3 ways to create interesting compositions in your paintings

You might know that I don’t like to get too technical about painting and drawing.

For me it’s primarily about revealing and developing yourself through your art, so that what you bring into the world is a true expression of you.

However, without some level of understanding of the basics, it is much harder to create paintings that ‘work’.

Personal fulfilment and satisfaction is paramount, but some of that comes from making art that ‘makes sense’ to both left and right brain.

Generally speaking I think a lot of the time we know a great deal of the theory instinctively.

I believe we all know what feels good and balanced and what doesn’t, even if we don’t or can’t put words to it.

And when we paint we’re automatically tapping into that part of ourselves that naturally leans towards┬áthis balance.

However, instinct may not teach us everything, and filling in the gaps in our knowledge and understanding about the theory side of things can still seem like a bit of a chore. {Or maybe that’s just me?!}

But you can still get a good┬ágrounding in the basics in a way that doesn’t feel stressful and like you’ll ‘never get it’ or know how to use it.

With that in mind, today I’m going to look at three ways to create interesting compositions. Easy to understand and implement, no degree required!

{Which is fortunate, as I don’t have one.}

There are quite a few ways to create a pleasing and balanced composition, so I’ve picked just three of my favourites to share with you today.


Simply meaning layers, this type of composition lends itself well to both stylised or uniform patterns and a more blended, expressive approach, as you can see below in my painting ‘Escape’.

It can also operate on a more metaphorical level, giving a sense of layers of meaning or the layered nature of human psychology, for example.

Full disclosure: I actually learned about strata as a specific composition after creating this painting, proving my point about our natural tendencies to create harmony in our work.

Escape ┬ęTara Leaver


Here’s a painting by Emil Nolde {Marsh with Farm} that demonstrates the strata composition:

Emil_Nolde_marsh with farm

Richard Diebenkorn’s ‘Ocean Park No 117’ uses strata in a much more defined way:


s or z shape, or tunnel

This one is very effective and fun to use!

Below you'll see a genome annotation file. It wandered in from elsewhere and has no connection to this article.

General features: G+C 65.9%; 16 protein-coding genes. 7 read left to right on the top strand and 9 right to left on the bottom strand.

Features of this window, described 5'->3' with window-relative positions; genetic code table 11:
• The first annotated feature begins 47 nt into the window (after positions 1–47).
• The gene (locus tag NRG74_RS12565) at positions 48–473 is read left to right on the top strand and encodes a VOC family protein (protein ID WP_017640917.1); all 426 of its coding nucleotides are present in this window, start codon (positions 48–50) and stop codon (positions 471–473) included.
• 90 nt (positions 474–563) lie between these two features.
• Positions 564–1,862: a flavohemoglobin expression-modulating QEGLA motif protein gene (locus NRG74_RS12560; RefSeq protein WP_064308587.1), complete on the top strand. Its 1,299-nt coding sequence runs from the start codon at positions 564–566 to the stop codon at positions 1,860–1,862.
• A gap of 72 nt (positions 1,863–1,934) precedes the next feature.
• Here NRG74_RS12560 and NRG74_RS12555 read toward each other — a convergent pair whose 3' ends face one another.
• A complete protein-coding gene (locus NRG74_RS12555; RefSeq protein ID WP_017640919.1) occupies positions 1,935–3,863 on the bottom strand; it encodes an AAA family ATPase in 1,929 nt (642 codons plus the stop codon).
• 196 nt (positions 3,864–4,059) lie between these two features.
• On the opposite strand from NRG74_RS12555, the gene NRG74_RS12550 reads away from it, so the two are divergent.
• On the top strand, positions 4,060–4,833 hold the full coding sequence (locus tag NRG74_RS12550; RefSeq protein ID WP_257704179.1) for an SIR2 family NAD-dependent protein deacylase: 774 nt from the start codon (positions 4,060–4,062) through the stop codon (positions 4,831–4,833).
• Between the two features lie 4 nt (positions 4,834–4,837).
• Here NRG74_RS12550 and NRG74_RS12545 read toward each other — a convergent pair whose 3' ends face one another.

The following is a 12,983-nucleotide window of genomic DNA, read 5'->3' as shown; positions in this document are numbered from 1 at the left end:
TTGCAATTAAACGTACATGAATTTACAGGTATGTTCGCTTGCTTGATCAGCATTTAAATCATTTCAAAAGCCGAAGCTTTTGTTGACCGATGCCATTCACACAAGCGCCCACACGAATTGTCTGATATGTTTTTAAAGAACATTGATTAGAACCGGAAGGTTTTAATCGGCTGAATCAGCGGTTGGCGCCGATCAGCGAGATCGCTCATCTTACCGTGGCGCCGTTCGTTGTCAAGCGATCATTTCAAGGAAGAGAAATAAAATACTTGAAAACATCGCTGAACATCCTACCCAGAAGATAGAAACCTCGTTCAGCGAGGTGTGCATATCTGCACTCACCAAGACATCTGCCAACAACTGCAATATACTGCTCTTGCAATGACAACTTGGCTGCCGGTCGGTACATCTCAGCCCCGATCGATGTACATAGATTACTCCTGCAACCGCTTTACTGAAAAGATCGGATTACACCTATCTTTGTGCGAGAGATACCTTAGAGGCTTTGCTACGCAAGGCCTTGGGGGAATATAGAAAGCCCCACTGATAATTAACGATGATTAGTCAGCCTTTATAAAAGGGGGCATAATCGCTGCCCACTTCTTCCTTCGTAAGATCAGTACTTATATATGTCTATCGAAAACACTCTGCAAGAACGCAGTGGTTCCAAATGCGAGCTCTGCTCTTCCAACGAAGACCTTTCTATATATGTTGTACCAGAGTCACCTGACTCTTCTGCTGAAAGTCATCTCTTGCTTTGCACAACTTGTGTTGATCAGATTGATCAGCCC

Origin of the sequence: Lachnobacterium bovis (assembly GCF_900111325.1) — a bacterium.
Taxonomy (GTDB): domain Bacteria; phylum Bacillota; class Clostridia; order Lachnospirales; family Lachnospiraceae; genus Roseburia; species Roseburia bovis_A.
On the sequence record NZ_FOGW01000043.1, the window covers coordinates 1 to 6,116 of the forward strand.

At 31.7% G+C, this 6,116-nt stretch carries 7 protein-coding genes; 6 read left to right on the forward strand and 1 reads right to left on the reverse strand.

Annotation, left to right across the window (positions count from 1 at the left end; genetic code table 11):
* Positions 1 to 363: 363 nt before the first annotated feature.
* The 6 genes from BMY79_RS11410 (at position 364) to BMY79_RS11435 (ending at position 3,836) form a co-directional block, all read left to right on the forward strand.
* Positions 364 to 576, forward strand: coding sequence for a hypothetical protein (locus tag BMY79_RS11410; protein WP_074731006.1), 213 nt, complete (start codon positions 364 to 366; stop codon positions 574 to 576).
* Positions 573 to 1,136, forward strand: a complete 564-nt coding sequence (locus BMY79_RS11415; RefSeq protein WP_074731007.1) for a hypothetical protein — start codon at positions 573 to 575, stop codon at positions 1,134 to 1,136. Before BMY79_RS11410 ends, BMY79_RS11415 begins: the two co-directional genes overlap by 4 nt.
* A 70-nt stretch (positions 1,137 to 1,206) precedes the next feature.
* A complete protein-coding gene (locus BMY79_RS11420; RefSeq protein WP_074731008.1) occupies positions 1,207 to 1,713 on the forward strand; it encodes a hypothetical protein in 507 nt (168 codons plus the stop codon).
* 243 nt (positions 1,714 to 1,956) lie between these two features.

As the name suggests, it calls for creating a straight path, or a curved or rigid zig zag that leads the eye into the distance, giving an impression of depth.

It’s great for landscapes, although not limited to them.

Here’s my painting, ‘River’, that demonstrates this composition in effect. You can see I took a step or two over the boundary of landscape into ‘abstractifying’ it.

River ┬ęTara Leaver


The Scream’, by Edvard Munch, shows both the tunnel and the s shape, and even a bit of strata, if you ask me. ­čśë


Here’s a painting by Karl Schmidt-Rottluff, ‘Dangast Landscape‘, which demonstrates the tunnel composition {essentially a triangle that points into the distance – you can have some fun playing with placement, size and angle}:

Schmidt-Rottluff-Dangast Landscape

rule of thirds

Simply put, by mentally {or literally, if that helps} dividing up your canvas into nine equal sections, and placing your focal point where the lines cross over each other, it will create an image that complies with the rule of thirds.

The fact that it’s called a ‘rule’ need not put you off – it’s more of a guideline than a strict rule, and can definitely be played with.

Generally speaking that will mean that your focal point is off centre, and the eye finds this harmonious to look at, so it’s an easy way to make a painting work without too much effort.

My painting, ‘The Diver’, roughly uses the rule of thirds, and again, I did not consider this consciously before doing it!

If you put an imaginary grid over the painting, the boy lines up roughly with the top horizontal line, and his shadow also roughly with the right vertical.

The Diver ┬ęTara Leaver

The Diver

{There tends to be some dispute as to whether the rule of thirds is the same thing as the Golden Section, but in the interests of keeping things simple and focusing on ‘fun and easy’ over ‘controversial and potential minefield’, we’ll just stick to one today!}

Another example of a painting using the rule of thirds is┬áVan Gogh’s ‘The Sower’: The figure sits where the top horizontal and the right hand vertical lines would cross, and the wheat stalks run along the top horizontal.

We also have a bit of the tunnel in action with that triangular path pointing up towards the horizon.

van gogh-The Sower

And here’s Monet’s ‘The Summer, Poppy Field’: Notice how the tree sits where the left hand vertical would be.

{There’s also some use of the tunnel composition here, with the pathways of flowers that point into the distance.}


Do you have a favourite composition? Take a look at your past work and see what composition you most use, even if you’re not necessarily aware of it!


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